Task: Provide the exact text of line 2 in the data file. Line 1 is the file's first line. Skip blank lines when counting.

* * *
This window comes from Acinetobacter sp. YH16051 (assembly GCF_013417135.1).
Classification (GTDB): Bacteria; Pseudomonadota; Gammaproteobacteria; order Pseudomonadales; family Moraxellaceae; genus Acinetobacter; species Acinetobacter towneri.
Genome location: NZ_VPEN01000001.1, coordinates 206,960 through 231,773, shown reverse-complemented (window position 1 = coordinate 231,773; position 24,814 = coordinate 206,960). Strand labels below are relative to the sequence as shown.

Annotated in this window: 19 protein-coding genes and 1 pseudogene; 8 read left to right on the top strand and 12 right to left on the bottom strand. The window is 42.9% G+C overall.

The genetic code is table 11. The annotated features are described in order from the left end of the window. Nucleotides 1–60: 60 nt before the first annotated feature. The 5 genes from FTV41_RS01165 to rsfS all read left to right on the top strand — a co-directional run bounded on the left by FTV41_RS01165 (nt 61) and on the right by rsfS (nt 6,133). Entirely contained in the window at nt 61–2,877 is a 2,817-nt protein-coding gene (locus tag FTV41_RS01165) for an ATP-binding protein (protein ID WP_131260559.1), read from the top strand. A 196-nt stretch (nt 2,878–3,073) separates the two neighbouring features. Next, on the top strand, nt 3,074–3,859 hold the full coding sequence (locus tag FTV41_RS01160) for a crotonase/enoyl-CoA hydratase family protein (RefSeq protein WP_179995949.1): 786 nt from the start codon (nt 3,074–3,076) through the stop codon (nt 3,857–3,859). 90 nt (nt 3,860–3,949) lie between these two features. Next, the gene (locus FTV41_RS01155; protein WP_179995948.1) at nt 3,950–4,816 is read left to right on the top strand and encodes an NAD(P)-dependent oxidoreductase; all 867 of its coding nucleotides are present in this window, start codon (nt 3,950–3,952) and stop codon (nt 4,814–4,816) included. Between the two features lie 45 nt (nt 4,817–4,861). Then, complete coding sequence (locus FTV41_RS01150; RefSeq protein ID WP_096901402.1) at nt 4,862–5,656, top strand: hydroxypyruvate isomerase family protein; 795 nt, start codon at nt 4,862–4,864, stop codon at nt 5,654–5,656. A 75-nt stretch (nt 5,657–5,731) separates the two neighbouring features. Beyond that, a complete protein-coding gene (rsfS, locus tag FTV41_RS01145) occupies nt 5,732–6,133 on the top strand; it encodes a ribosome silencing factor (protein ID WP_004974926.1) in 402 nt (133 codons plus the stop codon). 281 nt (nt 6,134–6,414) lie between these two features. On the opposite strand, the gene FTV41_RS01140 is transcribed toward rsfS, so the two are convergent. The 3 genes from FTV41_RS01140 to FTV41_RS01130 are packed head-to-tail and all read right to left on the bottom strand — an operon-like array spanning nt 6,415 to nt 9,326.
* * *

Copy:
Classification (GTDB): Bacteria; Pseudomonadota; Gammaproteobacteria; order Pseudomonadales; family Moraxellaceae; genus Acinetobacter; species Acinetobacter towneri.